Love It or Hate It?: Therapy.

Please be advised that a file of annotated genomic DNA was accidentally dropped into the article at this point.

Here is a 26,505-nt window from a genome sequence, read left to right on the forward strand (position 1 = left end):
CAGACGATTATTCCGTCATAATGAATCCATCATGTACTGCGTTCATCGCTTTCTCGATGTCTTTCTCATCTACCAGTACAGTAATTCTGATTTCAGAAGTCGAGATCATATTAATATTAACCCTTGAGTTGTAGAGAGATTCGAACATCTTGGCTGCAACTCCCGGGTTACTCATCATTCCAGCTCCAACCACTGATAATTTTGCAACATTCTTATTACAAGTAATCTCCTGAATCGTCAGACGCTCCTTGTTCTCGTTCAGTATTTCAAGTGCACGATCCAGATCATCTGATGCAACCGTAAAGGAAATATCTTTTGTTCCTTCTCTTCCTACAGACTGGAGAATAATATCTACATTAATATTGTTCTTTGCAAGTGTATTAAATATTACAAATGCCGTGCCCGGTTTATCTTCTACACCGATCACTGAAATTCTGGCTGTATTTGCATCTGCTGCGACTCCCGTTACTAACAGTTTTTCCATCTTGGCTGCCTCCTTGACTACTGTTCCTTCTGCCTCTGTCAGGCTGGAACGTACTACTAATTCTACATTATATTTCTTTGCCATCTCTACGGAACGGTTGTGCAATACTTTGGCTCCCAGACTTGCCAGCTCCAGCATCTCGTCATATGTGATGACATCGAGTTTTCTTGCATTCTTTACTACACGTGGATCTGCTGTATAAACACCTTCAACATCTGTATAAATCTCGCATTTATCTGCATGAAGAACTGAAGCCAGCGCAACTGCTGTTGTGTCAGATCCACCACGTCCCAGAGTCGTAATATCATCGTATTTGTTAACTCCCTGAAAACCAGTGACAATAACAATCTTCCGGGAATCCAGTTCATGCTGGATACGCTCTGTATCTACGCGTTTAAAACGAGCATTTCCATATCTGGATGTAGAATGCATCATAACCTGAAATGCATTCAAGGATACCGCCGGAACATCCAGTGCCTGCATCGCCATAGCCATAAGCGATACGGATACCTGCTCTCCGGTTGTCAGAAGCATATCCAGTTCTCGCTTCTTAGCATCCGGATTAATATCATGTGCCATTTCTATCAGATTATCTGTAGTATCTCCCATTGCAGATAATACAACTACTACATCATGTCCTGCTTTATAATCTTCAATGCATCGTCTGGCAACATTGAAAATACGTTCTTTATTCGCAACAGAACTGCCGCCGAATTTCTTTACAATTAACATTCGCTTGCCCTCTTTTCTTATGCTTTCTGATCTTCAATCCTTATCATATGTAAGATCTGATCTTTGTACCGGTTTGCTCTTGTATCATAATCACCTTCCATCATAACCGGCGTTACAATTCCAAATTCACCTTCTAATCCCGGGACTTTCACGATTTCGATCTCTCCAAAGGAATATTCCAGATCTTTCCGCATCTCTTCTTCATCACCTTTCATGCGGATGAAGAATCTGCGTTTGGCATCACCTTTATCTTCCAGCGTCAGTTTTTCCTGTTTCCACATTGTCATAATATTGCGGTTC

The other day I had a friend request to chat about what it is he should be looking to get from therapy and, really, that's a great question. I think there's a lot of false stigma around therapy on both the negative and positive spectrums and I'd like to give my two cents on it. Therapy is amazing. It really, really is. It's important to note, though, that therapy isn't a cure for most people. When coming in with long-term mental health issues, especially those that are literally chemical imbalances in the brain, it shouldn't be expected that therapy will have you clicking your heels on the way out the door with a sudden, miraculous new lease on life. Man, I wish, though. For the longest time, as both a teen and a young adult, I assumed that's what I was in for: a cure, a fix-all. It was understandable how disappointed I was time after time, new therapist after new therapist, that I wasn't cured of my ailments. It made me sad and I thought maybe I was broken beyond any repair. It made me angry and I thought who the hell were these so-called professionals who couldn't even fix me. I was frustrated by not being fixed. I wondered what the point was and why I was wasting my time. A lot of people give up on therapy because they don't get a quick-fix. I don't believe therapy is there to cure most people. I mean, they can do wonders with trauma and things like that but when you have lifelong mental illness, there's not much to do to just get rid of it. You know, the best we can do is have our medication and have our therapy, but I don't think it's a cure by any stretch. On the note of professionals: I'm not one of them! What I have to say about therapy and mental health in general is based on my own thoughts and beliefs, and my own experiences. Never take my words as medical or professional advice! I think of therapy as a bottle of NyQuil. It helps the symptoms of the common cold/flu, but it's not a cure for the sickness itself. It should be a safe space where you can speak about all of your thoughts and feelings where your therapist can assist in sorting through it- be it long-term issues from the past, or even something that happened the other day. What I find I is the most useful to me in therapy is having an outside perspective on my own thoughts/feelings, and on situations from someone neurotypical (or someone who can see things in the way neurotypical people do). It helps me to understand that sometimes the way I see/feel things or react to things are simply my brain being a trickster, and aren't necessarily correct. That, hey, maybe so-and-so who wasn't trying to be intentionally mean by saying this-and-that, that they could have been generalizing and I simply took it incredibly personally and that my reaction may have been inappropriate. I'm a huge believer in therapy- it's something that can help anyone! I even recommend therapy to those who don't suffer from a mental health illness; everyone could use someone to talk through their lives with. Give it a try. Have faith and, more importantly, patience. Shay xo.

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